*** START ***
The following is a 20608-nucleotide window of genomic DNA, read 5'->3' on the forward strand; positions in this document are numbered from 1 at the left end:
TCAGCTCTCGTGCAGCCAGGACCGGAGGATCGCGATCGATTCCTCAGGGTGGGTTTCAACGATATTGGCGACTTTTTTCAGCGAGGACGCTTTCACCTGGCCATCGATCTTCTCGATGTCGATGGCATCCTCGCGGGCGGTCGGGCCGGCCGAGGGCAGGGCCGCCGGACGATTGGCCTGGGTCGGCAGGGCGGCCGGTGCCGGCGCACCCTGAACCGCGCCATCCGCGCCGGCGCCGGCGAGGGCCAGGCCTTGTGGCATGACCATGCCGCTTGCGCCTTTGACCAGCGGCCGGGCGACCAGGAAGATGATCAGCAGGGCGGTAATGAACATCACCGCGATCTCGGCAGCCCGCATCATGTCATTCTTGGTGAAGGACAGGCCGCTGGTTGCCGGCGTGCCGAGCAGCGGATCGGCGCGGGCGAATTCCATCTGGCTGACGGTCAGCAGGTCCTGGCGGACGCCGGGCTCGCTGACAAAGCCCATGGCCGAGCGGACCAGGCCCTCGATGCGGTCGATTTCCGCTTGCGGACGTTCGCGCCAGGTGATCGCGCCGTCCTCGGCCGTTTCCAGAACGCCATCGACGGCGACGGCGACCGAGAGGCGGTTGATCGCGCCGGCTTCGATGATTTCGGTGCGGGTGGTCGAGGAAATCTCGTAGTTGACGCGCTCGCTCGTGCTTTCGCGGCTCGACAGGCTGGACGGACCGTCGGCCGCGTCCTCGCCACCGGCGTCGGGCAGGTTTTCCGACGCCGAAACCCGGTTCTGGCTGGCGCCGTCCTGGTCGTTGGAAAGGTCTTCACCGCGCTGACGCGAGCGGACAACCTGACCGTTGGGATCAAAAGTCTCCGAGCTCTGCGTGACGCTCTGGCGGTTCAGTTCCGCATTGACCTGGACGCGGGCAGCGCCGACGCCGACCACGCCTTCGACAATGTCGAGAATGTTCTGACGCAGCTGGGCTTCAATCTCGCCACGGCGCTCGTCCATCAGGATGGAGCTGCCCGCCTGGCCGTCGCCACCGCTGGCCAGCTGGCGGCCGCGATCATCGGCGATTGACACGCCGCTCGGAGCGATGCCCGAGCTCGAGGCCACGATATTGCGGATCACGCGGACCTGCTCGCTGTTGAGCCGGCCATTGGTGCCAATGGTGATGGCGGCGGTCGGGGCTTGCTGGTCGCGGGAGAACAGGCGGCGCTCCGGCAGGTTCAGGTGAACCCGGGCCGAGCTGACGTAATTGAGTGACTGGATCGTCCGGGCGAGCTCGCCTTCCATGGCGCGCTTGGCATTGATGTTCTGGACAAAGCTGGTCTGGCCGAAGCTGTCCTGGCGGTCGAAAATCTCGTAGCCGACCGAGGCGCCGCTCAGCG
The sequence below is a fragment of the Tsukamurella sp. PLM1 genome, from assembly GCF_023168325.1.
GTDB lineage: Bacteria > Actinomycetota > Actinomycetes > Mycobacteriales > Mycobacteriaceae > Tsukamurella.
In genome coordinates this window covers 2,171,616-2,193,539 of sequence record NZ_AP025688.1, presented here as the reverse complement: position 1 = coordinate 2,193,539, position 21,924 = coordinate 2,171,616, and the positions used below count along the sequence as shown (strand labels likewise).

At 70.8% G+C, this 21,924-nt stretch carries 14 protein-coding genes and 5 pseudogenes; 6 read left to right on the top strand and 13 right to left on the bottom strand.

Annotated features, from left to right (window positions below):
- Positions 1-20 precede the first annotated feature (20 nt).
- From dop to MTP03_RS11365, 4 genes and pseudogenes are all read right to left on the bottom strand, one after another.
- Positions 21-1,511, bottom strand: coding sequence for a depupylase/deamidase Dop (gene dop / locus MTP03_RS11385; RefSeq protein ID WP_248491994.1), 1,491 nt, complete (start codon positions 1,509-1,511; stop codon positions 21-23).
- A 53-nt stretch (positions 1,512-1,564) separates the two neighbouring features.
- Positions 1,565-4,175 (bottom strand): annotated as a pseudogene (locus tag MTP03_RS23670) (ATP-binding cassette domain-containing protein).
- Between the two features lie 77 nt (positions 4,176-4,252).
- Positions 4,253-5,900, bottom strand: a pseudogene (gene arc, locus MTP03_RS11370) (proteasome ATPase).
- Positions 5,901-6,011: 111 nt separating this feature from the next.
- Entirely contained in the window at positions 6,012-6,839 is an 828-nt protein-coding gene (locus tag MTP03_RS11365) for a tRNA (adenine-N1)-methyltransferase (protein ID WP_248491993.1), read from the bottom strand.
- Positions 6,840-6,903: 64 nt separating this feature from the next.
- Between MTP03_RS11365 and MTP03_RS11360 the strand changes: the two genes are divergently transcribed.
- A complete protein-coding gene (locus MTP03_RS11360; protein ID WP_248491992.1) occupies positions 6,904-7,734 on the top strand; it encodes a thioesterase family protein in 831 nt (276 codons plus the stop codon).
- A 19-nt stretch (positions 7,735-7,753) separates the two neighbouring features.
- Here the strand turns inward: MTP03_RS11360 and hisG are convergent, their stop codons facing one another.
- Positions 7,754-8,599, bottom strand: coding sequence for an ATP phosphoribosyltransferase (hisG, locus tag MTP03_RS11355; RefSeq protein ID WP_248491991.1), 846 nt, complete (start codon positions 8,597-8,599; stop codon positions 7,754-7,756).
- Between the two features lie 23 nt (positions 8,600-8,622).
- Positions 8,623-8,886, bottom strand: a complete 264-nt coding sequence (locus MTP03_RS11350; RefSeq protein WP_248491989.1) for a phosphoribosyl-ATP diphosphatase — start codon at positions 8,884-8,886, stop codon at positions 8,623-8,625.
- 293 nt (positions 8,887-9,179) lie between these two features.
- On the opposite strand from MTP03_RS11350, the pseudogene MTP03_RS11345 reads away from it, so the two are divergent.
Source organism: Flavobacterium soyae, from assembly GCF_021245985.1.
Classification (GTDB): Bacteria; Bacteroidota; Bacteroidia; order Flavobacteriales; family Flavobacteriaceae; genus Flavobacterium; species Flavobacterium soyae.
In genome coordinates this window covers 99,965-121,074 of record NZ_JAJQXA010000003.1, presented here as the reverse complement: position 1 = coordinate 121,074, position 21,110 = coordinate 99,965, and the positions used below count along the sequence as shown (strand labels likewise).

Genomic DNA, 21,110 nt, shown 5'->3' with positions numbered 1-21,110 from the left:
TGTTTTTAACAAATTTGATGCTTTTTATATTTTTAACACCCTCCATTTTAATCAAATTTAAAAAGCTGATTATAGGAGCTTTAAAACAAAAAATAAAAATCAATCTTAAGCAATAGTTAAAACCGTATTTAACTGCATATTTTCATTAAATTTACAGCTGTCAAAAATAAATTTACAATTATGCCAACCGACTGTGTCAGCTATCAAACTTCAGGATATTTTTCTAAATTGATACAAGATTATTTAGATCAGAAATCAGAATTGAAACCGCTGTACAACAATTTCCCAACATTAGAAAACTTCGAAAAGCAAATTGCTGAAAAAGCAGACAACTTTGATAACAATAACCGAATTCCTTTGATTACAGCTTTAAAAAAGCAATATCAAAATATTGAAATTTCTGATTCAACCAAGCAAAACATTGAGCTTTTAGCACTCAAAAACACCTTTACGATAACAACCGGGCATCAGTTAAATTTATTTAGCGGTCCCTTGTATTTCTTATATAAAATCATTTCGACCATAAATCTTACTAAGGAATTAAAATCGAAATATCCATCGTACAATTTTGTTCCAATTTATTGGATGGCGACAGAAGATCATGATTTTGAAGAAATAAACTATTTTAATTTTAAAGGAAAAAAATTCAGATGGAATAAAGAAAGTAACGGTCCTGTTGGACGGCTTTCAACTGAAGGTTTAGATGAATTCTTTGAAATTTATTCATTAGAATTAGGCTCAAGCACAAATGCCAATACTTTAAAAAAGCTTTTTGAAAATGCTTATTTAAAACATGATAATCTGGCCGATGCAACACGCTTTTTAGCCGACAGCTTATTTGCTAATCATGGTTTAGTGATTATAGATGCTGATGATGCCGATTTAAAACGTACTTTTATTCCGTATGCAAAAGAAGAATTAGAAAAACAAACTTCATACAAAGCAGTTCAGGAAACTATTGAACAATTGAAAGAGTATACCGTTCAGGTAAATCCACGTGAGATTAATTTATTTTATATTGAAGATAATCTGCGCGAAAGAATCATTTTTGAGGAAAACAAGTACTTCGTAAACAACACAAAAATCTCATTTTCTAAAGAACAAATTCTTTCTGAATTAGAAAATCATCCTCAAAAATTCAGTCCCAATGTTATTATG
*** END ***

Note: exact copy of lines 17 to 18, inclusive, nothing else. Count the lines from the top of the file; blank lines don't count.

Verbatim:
- Positions 6,840-6,903: 64 nt separating this feature from the next.
- Between MTP03_RS11365 and MTP03_RS11360 the strand changes: the two genes are divergently transcribed.